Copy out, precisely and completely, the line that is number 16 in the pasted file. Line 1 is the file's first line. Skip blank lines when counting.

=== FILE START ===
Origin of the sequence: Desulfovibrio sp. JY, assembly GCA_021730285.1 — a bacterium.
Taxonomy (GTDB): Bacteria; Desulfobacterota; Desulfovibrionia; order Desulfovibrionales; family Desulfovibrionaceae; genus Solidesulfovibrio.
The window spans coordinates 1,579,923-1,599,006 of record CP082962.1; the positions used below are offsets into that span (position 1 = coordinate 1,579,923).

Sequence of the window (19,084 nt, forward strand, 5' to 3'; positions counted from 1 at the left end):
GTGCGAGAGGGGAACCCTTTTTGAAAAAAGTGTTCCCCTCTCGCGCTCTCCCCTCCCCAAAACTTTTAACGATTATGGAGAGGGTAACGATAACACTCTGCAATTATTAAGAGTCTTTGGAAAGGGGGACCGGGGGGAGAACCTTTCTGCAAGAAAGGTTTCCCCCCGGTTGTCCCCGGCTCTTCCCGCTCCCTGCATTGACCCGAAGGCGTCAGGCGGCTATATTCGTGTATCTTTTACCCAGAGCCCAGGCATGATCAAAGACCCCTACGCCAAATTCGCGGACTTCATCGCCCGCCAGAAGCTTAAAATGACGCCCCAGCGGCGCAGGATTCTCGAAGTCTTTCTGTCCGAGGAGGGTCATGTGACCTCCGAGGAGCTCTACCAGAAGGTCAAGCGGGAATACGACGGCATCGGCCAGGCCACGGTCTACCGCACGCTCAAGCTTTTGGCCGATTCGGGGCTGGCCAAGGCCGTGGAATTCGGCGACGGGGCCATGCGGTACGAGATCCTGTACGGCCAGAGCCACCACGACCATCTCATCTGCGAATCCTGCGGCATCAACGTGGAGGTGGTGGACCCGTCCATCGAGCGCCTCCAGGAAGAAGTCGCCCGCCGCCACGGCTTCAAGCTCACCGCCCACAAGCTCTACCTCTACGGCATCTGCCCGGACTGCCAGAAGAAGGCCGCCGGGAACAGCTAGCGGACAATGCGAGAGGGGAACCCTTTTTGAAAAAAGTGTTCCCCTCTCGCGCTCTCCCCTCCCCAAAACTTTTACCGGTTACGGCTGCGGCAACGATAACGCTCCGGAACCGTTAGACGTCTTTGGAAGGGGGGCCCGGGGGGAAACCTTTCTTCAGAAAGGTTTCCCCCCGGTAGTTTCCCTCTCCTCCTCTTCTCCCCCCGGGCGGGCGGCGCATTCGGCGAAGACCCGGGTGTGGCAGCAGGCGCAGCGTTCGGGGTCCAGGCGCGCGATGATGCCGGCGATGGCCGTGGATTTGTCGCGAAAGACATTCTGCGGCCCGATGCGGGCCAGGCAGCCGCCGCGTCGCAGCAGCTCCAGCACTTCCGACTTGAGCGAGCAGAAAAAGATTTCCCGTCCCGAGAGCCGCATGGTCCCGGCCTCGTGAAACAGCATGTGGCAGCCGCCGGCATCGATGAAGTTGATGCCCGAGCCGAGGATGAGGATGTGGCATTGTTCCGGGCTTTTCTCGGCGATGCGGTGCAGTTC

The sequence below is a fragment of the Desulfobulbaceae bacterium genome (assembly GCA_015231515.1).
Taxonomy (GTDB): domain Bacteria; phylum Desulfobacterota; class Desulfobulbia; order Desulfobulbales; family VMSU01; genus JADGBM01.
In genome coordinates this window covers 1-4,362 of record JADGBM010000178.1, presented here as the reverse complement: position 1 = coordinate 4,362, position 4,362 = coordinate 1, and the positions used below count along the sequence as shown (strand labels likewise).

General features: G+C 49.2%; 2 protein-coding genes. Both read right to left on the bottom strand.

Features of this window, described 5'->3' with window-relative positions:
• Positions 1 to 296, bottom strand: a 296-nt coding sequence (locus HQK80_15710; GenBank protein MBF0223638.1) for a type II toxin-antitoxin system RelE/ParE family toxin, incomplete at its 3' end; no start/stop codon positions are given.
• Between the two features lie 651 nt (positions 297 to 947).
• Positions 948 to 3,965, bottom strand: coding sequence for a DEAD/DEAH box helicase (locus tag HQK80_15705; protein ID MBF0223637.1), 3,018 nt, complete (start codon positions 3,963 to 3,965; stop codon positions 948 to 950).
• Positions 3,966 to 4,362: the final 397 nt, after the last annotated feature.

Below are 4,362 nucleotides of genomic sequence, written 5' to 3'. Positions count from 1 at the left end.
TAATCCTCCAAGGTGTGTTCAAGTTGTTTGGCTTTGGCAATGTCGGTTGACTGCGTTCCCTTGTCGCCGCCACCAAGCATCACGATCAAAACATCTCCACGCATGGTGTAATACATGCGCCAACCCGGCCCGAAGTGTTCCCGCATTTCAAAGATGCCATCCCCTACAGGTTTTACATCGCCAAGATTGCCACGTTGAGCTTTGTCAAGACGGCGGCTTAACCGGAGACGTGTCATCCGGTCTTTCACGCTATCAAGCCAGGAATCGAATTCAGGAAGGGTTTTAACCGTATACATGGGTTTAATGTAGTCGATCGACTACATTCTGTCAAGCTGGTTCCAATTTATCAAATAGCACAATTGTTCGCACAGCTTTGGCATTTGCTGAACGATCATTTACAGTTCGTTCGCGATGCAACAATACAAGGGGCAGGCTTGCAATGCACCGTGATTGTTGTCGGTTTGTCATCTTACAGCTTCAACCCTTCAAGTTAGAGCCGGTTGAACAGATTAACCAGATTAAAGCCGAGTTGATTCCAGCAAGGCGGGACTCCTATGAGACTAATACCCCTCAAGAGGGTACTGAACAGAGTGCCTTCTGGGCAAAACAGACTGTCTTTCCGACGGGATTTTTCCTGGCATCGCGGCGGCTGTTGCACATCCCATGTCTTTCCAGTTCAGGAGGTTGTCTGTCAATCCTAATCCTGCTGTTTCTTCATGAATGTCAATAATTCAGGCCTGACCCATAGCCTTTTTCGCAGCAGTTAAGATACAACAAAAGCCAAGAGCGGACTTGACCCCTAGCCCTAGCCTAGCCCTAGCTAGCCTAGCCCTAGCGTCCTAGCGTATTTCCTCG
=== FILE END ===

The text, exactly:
TAATCCTCCAAGGTGTGTTCAAGTTGTTTGGCTTTGGCAATGTCGGTTGACTGCGTTCCCTTGTCGCCGCCACCAAGCATCACGATCAAAACATCTCCACGCATGGTGTAATACATGCGCCAACCCGGCCCGAAGTGTTCCCGCATTTCAAAGATGCCATCCCCTACAGGTTTTACATCGCCAAGATTGCCACGTTGAGCTTTGTCAAGACGGCGGCTTAACCGGAGACGTGTCATCCGGTCTTTCACGCTATCAAGCCAGGAATCGAATTCAGGAAGGGTTTTAACCGTATACATGGGTTTAATGTAGTCGATCGACTACATTCTGTCAAGCTGGTTCCAATTTATCAAATAGCACAATTGTTCGCACAGCTTTGGCATTTGCTGAACGATCATTTACAGTTCGTTCGCGATGCAACAATACAAGGGGCAGGCTTGCAATGCACCGTGATTGTTGTCGGTTTGTCATCTTACAGCTTCAACCCTTCAAGTTAGAGCCGGTTGAACAGATTAACCAGATTAAAGCCGAGTTGATTCCAGCAAGGCGGGACTCCTATGAGACTAATACCCCTCAAGAGGGTACTGAACAGAGTGCCTTCTGGGCAAAACAGACTGTCTTTCCGACGGGATTTTTCCTGGCATCGCGGCGGCTGTTGCACATCCCATGTCTTTCCAGTTCAGGAGGTTGTCTGTCAATCCTAATCCTGCTGTTTCTTCATGAATGTCAATAATTCAGGCCTGACCCATAGCCTTTTTCGCAGCAGTTAAGATACAACAAAAGCCAAGAGCGGACTTGACCCCTAGCCCTAGCCTAGCCCTAGCTAGCCTAGCCCTAGCGTCCTAGCGTATTTCCTCG